Animal control service

An animal control service or animal control agency is an entity charged with responding to requests for help with animals ranging from wild animals, dangerous animals, or animals in distress. An individual who works for such an entity was once known as a dog-catcher, but is generally now called an animal control officer, and may be an employee or a contractor – commonly employed by a municipalities, county, shire[1] or other sub-national government area.

Duties and function

ASPCA Humane Law Enforcement Division patch

Animal control services may be provided by the government or through a contract with a humane society or society for the prevention of cruelty to animals. Officers may work for or, with police or sheriff departments, parks and recreation departments, and health departments by confining animals or investigating animal bites to humans.

The most common requirements for this job is some prior experience handling animals on a farm, as a veterinary assistant or animal trainer.[2] Training is primarily on the job but some jurisdictions (like Virginia, North Carolina and Texas) require formal and continuing education[3] available from community colleges and trade associations. Some animal cruelty investigators are specially trained police officers,[4] the New York American Society for the Prevention of Cruelty to Animals (ASPCA) employs several Humane Law Enforcement Officers with some police powers; and throughout the United States this arrangement is becoming more common.

Animals may be returned to their owners, or transported to a veterinary clinic or animal shelter. Animals held in the shelter can be returned to their owners, adopted, released to the wild, held as evidence in a criminal investigation or euthanized.[5]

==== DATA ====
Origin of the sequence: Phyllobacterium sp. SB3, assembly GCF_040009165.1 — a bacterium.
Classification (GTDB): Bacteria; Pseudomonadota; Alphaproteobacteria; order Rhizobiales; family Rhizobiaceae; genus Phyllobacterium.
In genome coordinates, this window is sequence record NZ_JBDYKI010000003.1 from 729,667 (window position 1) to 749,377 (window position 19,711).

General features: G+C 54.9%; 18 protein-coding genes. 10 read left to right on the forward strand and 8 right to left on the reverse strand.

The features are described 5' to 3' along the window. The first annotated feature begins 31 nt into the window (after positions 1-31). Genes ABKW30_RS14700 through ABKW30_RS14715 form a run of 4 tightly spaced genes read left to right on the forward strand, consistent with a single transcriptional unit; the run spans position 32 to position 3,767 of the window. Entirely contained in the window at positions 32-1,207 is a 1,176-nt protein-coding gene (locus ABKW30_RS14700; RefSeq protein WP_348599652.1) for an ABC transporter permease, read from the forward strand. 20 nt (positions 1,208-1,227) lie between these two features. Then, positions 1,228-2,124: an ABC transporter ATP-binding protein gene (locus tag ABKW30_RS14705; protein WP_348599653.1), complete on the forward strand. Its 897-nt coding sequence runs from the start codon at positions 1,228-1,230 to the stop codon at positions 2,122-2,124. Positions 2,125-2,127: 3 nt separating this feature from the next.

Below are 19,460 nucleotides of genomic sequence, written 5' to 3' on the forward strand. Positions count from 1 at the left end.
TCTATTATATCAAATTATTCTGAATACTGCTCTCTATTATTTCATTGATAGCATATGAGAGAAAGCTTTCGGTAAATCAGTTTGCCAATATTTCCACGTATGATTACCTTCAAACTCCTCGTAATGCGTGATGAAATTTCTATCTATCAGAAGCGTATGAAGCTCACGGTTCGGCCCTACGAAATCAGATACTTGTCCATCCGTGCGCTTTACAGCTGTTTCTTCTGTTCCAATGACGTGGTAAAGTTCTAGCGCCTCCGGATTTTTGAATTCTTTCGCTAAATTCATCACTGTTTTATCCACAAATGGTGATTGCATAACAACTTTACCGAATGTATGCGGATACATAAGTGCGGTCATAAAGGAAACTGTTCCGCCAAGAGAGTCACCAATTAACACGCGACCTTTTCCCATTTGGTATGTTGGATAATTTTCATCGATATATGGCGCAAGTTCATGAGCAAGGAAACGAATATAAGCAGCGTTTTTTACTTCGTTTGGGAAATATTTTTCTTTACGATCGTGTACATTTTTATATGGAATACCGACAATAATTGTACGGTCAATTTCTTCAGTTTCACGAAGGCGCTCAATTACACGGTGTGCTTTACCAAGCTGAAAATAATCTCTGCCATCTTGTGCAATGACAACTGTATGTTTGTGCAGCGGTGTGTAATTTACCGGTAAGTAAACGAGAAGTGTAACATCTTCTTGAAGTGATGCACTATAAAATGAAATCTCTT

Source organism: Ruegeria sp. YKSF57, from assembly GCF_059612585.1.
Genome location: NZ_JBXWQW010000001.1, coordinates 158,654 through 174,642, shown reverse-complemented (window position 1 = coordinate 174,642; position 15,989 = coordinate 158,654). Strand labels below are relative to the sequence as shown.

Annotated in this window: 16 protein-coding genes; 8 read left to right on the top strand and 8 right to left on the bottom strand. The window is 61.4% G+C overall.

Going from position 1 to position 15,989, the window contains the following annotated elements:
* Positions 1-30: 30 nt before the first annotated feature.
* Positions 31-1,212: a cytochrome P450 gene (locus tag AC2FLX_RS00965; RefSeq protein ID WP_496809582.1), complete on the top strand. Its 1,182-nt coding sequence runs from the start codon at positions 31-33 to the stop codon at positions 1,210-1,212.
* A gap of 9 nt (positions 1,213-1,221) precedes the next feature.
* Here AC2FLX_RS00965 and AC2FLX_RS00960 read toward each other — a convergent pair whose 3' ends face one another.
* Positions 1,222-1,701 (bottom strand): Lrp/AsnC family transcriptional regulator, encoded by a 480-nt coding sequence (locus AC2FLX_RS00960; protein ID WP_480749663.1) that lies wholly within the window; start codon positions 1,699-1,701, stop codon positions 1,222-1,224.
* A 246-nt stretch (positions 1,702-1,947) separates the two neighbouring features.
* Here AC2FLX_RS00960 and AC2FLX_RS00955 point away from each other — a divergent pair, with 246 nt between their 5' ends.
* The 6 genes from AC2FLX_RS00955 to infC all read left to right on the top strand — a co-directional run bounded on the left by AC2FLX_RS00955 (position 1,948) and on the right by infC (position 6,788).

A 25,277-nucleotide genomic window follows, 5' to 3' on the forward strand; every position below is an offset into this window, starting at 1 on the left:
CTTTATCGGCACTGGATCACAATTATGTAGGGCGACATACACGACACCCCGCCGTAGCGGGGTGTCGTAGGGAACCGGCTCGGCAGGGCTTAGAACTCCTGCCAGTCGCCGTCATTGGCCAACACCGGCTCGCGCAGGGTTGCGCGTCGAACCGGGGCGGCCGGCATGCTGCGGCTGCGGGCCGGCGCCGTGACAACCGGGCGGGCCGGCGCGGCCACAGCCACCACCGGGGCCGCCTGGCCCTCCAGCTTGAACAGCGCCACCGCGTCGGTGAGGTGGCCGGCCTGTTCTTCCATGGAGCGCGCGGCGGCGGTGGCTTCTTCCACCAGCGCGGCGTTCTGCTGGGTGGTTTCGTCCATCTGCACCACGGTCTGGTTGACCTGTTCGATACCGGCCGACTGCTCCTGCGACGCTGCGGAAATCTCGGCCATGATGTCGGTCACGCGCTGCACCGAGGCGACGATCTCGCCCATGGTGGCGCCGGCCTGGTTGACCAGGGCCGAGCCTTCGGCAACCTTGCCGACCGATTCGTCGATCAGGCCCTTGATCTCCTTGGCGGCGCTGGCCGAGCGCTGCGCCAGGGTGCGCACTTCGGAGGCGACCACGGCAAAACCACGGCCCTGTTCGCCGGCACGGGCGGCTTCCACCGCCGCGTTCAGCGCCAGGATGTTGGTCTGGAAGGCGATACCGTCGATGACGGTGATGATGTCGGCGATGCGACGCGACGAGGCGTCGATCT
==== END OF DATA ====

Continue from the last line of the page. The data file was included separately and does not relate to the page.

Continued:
Active cruelty to animals may be an indicator of serious psychological[6][7] or violence problems.[8][9][10][10][11] Because of these links, in some places animal control officers have begun to look for and report on other issues.[12]

In politics

An American colloquialism labels an unpopular politician by saying that he or she "couldn't be elected dogcatcher". "Dogcatcher" is also used as shorthand for low-level political office.[13]

Most animal control officers are actually appointed by an executive authority.[13]


  1. "RANGER SERVICES / POUND / LOST YOUR CAT OR DOG?" Archived January 2, 2016, at the Wayback Machine.,
  2. "Entry Requirements",
  3. VA Requirements, Code of Virginia
  4. "Requirements for Becoming an Animal Cruelty Investigator",
  5. Notaro, Stephen J. "Disposition Of Shelter Companion Animals From Nonhuman Animal Control Officers, Citizen Finders, And Relinquished By Caregivers." Journal Of Applied Animal Welfare Science 7.3 (2004): 181-188. Academic Search Premier. Web. 13 Mar. 2013.
  6. "Pet-Abuse.Com – Animal Cruelty". Retrieved 2010-03-17.
  8. Facts About Animal Abuse & Domestic Violence American Humane Association Accessed 12 November 2006
  9. "Domestic Violence & the Animal Abuse Link". Archived from the original on 2009-12-29. Retrieved 2008-11-06.
  10. 1 2 Felthous, Alan R. (1998). Aggression against Cats, Dogs, and People. In Cruelty to Animals and Interpersonal Violence: Readings in Research and Applications. West Lafayette, Indiana: Purdue University Press. pp. 159–167.
  11. Goleman, Daniel (1991-08-07). "Clues to a Dark Nurturing Ground for One Serial Killer". New York Times. Retrieved 2010-04-30.
  12. May Eriksen, Alanah (2008-09-16). "SPCA, CYF police each other's patches". New Zealand Herald. Retrieved 2008-09-29.
  13. 1 2 Beam, Christopher (5 November 2010). "Dog Race: Is dogcatcher actually an elective office?". Slate Magazine. Retrieved 6 November 2010.

External links

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